We will find on a careful examination of the facts that this knowing entity is not an object, but a pure knowing subject. Here we have to understand what is meant by the word ‘subject'. A subject is that which knows but cannot be known by anybody; therefore, the knowing consciousness cannot be known by somebody else. Thus, the knowing consciousness refuses to become something that is known.
The characteristic of pure subjectivity is also indivisibility. If the knowing entity can be divided, one part of it may become the object of its own knowing. The meaning of subjectivity is that it cannot be known as other than itself. Hence, the knowing entity is an undivided and concrete mass of self-identity. Indivisibility implies immortality. It is the composed parts of a thing that cause the mortality of that thing; therefore, that which is not composed of parts cannot be mortal. The term ‘indivisibility' implies that it has no parts. It is not composite but eternal. Eternity implies timelessness, and timelessness implies spacelessness. This would mean that the knowing entity is a spaceless and timeless eternity; it is eternity and, therefore, infinity. Therefore, the whole world is included in this eternal knowing subject. This total knowing subject, which is immortal, is called God Almighty. This alone exists, and nothing else can exist. The knowledge of this total, eternal and immutable existence is the freedom of the soul of man.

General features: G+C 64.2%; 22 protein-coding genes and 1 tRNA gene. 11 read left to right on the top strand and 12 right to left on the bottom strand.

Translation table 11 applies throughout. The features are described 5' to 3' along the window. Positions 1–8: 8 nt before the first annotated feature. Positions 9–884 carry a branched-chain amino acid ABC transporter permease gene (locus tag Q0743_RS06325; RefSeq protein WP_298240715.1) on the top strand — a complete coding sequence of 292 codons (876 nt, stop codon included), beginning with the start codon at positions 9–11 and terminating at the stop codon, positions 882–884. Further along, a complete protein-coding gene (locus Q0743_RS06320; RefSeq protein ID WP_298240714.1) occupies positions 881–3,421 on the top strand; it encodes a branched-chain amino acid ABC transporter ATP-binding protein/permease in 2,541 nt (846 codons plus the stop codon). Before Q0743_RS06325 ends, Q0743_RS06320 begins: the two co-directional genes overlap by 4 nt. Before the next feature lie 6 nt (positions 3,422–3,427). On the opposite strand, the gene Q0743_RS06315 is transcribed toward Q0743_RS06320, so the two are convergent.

Everyone and everything in the universe is striving to attain this immortal state. The anxiety, the desire, the anguish and struggle, and the restlessness of the world is an indication of the longing for this great immortal state. Keep this great truth in your mind always. This is called meditation. Never forget this truth; remember it always. The constant remembrance of this great Eternal Being is the highest meditation. What you deeply feel, that you will really become. Immortal you are, and immortal you shall become. Be blessed and, therefore, be happy, and make everybody happy. This is my message to you today. If you have any questions, you can ask me.
Question: Where does the ego come from?
Swamiji: The ego is the feeling that this eternal consciousness is limited to this body. The feeling that eternity is confined to this body is called ego. But it is a wrong feeling because eternity cannot be confined to the body. Anyhow, we somehow feel it is inside. That feeling is ego.
Question: How does this wrong notion come?
Swamiji: It comes by a desire to live in this body. It is a very pleasant thing; we like it, so we want to be here only, and not go outside. It is a great joy to be in this body.